Top chefs put rose petals on the menu

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Indy Lifestyle Online

A rose is a rose is a rose is a rose. Unless, of course, it is one you can eat. And that, at some of the world's fanciest restaurants, is precisely the kind of rose that is on offer.

Upscale eateries from New York to Barcelona, looking to attract well-heeled but jaded customers with novelty dishes, have started to serve food containing organic rose petals. Restaurants such as Per Se in New York, Zazu in Quito, Ecuador, and El Bulli near Barcelona are experimenting with rose petal dishes and desserts such as "Rose Souffle".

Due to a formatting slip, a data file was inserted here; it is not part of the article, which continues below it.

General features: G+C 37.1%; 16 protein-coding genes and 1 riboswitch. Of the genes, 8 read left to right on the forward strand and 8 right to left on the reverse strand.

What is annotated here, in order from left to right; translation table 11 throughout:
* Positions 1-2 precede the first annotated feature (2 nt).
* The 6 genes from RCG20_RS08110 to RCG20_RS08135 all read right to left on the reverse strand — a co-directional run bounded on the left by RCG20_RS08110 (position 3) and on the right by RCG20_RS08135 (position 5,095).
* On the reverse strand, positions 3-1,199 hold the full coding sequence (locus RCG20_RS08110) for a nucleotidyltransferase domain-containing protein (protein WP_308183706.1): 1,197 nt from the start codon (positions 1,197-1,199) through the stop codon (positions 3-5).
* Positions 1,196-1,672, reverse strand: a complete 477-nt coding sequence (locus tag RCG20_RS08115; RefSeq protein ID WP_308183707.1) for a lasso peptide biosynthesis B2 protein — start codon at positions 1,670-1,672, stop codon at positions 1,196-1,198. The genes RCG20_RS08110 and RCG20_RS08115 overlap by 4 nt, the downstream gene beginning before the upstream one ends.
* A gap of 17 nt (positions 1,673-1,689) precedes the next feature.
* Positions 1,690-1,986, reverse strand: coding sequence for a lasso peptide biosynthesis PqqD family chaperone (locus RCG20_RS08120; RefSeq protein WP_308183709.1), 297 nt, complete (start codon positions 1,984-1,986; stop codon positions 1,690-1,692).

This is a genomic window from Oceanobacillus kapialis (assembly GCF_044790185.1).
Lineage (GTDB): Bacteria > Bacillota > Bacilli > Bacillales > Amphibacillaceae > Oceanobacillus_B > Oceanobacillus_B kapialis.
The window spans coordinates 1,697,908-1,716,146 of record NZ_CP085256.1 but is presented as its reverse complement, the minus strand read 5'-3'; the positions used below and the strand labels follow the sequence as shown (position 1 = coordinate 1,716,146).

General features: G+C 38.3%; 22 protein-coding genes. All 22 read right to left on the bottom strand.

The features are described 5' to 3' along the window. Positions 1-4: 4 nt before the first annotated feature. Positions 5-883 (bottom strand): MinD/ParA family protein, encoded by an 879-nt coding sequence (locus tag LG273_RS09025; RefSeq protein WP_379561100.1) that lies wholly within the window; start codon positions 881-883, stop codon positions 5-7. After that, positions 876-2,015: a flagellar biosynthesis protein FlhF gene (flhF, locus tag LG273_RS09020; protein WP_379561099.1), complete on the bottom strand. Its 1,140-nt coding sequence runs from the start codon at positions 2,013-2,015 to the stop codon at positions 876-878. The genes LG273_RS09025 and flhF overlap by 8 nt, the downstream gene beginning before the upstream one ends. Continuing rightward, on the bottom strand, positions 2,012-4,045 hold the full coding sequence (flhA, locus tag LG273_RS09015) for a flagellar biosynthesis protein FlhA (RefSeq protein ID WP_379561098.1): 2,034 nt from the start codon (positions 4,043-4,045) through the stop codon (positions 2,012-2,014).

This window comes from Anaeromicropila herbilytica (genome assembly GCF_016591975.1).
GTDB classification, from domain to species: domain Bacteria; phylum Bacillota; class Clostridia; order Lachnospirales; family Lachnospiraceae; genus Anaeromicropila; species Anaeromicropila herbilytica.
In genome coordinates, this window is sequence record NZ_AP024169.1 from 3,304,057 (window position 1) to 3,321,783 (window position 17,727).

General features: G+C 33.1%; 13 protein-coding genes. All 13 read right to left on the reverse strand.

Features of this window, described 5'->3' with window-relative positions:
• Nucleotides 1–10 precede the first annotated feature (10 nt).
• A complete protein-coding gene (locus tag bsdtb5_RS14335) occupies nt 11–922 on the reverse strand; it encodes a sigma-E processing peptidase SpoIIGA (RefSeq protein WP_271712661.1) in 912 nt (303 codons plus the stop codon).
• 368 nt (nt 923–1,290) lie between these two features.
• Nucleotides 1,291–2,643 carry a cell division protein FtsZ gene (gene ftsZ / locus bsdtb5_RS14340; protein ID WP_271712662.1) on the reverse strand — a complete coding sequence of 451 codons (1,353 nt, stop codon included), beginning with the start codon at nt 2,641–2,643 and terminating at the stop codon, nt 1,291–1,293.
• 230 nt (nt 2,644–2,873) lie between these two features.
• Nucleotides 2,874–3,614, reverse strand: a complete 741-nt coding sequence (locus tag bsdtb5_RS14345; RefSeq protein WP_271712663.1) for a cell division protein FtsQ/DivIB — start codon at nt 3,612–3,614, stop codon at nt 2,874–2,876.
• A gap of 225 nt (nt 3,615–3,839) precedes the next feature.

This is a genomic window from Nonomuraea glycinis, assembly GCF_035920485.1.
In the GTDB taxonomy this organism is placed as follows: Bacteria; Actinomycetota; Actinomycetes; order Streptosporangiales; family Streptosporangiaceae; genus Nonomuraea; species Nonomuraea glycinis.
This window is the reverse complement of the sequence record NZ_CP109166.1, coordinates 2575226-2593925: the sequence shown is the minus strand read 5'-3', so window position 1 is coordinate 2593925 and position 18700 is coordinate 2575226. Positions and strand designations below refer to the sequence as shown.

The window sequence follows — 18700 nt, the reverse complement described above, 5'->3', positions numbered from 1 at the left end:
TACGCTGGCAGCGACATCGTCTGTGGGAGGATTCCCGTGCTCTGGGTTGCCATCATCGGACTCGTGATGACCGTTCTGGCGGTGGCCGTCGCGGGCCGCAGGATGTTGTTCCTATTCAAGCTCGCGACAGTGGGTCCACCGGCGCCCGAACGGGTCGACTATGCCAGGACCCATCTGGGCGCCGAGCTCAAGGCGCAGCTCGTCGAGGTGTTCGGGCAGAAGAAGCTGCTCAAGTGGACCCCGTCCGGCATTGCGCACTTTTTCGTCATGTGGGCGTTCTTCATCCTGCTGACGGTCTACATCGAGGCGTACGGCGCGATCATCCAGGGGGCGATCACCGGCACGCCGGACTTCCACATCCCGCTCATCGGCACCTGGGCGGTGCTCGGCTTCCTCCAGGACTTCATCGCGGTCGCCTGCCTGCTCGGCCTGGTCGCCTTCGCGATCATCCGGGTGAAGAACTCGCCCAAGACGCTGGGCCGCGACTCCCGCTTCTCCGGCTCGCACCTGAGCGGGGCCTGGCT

"The waiters sometimes have to explain that we did not just pull these roses out of the flower vase, that they are grown especially for eating," said Zazu's assistant chef Daniel Pillon, a Brazilian with a reassuring smile. The restaurant's rose martini, made with petals soaked for a week in vodka, is fast becoming a favourite.

The roses are not just any old hybrid tea or rambler. They are ones grown organically on farms like Roberto Nevado's in Ecuador's central highlands, which has three million bushes under cultivation. Around 100,000 of them are grown for eating with no pesticides but using garlic to ward off bugs.

Edible roses offer benefits such as calcium and vitamin C. Mr Nevado says one challenge is to convince potential buyers that they are safe. "It's basically lettuce in rose form," he says.

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